Timmons among 9 Steelers veterans to hit open market
With the NFL Combine completed, the Steelers will turn their attention this week from writing down workouts times to writing checks.
Not known as movers and shakers in free agency, the Steelers still have some financial decisions to make and some roster spots to fill once the new NFL calendar year begins at 4 p.m. Thursday.
Teams could begin negotiating with representatives of free agents Tuesday, and the Steelers could be kicking the tires on adding a cornerback, wide receiver, running back or linebacker.
There also is the matter of trying to re-sign any of the nine players on their roster last season who hit the unrestricted free agent market Tuesday.
The Steelers are approximately $18.6 million under the $167 million salary cap, according to NFL players' association figures. That is after cornerback Ross Cockrell and backup offensive lineman Chris Hubbard each received $1.797 million tenders as restricted free agents.
Running back Le'Veon Bell, who received the exclusive franchise tag last week, is the only known player the Steelers are negotiating a long-term deal with entering free agency. The Steelers have until July 15 to strike a deal with Bell, so they likely will hit the pause button on his negotiations during free agency.
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"We may have to deal with some of our own that will hit the market once free agency starts," Steelers general manager Kevin Colbert said last week at the combine in Indianapolis. "And then we also have to look at the other guys we might be able to sign from the outside.
"We try to do it all in union with each other. How it unfolds, we just never know."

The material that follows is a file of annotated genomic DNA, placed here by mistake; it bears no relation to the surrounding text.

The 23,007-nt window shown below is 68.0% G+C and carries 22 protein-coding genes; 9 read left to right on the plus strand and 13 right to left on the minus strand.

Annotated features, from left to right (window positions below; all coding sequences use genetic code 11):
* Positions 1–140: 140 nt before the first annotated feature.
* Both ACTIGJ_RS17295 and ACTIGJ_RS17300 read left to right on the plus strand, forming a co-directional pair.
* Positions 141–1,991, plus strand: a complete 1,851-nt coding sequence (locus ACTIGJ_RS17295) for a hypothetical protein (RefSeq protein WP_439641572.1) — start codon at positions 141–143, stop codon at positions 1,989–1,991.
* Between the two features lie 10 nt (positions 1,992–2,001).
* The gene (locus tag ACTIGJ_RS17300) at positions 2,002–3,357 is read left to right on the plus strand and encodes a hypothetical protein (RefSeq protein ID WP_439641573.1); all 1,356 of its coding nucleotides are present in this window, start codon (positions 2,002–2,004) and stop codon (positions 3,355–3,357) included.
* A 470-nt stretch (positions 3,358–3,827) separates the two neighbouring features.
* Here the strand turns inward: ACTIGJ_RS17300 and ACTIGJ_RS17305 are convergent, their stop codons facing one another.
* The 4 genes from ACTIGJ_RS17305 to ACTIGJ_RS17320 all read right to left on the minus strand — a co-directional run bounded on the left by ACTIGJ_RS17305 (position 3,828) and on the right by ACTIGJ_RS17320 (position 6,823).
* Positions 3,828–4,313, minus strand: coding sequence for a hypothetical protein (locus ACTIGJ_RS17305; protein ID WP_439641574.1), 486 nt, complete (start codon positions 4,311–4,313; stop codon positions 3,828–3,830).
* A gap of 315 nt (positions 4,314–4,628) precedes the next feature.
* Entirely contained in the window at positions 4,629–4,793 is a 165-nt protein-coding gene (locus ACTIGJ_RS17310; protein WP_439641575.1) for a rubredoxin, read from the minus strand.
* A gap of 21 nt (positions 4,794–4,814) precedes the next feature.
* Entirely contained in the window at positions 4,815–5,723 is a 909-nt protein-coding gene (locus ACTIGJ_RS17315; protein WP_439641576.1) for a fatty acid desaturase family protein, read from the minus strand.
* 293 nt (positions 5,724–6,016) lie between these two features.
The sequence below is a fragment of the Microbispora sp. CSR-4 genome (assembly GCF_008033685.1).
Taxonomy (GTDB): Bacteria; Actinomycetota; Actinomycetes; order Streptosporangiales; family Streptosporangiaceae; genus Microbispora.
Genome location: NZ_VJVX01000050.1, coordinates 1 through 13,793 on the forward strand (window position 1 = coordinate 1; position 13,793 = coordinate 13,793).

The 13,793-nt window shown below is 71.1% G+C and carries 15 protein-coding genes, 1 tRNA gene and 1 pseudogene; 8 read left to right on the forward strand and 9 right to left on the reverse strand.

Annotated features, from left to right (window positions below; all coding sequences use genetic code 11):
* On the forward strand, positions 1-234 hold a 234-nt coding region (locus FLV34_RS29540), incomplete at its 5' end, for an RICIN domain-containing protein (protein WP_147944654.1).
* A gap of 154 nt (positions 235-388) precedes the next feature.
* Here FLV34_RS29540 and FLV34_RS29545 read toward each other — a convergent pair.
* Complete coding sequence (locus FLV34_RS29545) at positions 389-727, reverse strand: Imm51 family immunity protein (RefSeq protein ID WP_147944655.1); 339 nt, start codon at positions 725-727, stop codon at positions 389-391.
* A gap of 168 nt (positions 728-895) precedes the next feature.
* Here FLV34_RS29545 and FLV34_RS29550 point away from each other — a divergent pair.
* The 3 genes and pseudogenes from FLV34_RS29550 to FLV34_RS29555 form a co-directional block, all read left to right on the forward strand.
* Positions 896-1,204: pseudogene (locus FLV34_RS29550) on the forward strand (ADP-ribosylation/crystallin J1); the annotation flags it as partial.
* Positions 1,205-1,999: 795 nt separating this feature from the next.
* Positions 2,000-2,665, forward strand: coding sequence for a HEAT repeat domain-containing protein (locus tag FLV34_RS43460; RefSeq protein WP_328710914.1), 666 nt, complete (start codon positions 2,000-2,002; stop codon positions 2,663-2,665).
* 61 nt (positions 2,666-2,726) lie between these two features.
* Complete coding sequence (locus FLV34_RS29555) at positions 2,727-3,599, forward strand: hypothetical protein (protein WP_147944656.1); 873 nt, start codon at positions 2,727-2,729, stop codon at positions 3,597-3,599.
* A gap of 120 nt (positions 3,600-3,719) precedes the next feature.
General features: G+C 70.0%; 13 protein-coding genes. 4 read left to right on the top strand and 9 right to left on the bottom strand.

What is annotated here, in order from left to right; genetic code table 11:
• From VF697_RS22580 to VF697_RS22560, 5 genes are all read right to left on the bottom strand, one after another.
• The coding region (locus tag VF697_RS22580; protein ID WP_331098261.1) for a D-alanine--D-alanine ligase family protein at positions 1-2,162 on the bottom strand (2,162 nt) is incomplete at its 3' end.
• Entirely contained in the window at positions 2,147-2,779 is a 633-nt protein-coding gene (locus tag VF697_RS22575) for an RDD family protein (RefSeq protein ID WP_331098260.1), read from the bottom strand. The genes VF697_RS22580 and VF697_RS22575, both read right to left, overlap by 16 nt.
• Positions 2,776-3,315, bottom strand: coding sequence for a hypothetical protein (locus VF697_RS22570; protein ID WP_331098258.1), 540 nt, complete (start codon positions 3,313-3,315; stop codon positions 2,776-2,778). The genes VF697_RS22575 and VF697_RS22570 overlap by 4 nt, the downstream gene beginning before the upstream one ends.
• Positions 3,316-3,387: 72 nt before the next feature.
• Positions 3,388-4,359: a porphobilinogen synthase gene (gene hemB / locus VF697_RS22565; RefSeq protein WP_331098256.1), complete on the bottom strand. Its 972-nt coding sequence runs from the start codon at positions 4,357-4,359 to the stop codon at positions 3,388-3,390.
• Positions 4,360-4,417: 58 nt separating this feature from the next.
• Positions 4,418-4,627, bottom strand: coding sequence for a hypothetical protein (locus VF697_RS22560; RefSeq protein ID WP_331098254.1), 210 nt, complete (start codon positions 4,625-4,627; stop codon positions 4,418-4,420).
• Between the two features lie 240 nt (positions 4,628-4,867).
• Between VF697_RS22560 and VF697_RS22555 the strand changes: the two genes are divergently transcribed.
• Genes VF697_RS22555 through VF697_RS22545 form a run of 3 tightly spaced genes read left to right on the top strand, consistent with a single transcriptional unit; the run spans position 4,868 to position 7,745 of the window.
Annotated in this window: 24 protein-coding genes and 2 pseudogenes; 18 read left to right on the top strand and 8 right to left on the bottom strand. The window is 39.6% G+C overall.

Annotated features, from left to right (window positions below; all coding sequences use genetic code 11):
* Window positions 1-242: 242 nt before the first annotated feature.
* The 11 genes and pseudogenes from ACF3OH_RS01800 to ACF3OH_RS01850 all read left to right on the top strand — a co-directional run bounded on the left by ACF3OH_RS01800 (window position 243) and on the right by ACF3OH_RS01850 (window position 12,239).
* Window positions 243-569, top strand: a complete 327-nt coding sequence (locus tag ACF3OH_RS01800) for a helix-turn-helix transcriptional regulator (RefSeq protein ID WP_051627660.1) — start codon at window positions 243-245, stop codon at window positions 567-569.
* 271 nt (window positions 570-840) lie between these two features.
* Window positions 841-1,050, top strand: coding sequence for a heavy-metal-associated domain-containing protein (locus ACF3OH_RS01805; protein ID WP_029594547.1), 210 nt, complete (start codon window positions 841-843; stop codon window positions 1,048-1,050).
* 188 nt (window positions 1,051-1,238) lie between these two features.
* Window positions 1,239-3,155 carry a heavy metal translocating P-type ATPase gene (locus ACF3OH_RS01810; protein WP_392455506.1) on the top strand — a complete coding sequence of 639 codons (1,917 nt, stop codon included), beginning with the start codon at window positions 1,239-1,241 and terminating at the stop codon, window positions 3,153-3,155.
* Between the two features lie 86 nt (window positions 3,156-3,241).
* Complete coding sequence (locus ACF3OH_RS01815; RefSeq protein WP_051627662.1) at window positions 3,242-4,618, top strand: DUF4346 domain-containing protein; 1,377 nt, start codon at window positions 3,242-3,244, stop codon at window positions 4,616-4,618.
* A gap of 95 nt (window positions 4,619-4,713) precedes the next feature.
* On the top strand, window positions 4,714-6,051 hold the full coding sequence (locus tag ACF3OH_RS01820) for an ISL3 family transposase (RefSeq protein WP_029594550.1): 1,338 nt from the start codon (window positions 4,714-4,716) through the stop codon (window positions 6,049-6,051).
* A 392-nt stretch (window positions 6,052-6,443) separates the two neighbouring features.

To date, the Steelers have retained three of their unrestricted free agents: long snapper Greg Warren, and linebackers James Harrison and Steven Johnson. Hitting the open market were linebackers Lawrence Timmons and Jarvis Jones, defensive lineman Ricardo Mathews, safety Shamarko Thomas, backup quarterback Landry Jones, running back DeAngelo Williams, tight end David Johnson, offensive lineman Cody Wallace and wide receiver Markus Wheaton. Cornerback Justin Gilbert, released by the Steelers after the season, also is on the market.
Colbert said the team tries to maintain an open-door policy with all of its free agents and their representatives.
"They might say, 'We have a chance to get a four-year deal at a certain compensation, can you match it or are you interested in matching it?' We may or may not be," Colbert said. "I would say the majority of our players, if not all of them give us the right to stay in that conversation."
After deciding which players to try to re-sign, the Steelers then fill holes from the outside. Colbert has seen other teams following this draft-and-develop model lately.
"As a result, you're seeing less and less quality free agents," he said. "There's an inherent danger in that, because some of the players who are hitting the market with the number of dollars that are available, might not be quite worth what they're going to get paid because of the supply and demand. … You have to be careful about the free agent market and not overpay for maybe an average player."
Last year, in the days leading into free agency, the Steelers retained defensive backs William Gay and Robert Golden and wide receiver Darrius Heyward-Bey. They re-signed guard Ramon Foster in free agency, then added tight end Ladarius Green, reserve tackle Ryan Harris, Mathews and Johnson from the outside. Green was the big splash, getting a four-year, $20 million contract.
By giving Cockrell, their starting corner the past 11⁄2 seasons, an original-round tender, the Steelers would receive just a fourth-round draft pick if they don't match a contract he is offered elsewhere. Because Hubbard was an undrafted free agent, the Steelers would receive no compensation if he signs elsewhere.
Joe Rutter is a Tribune-Review staff writer. Reach him at firstname.lastname@example.org or via Twitter @tribjoerutter.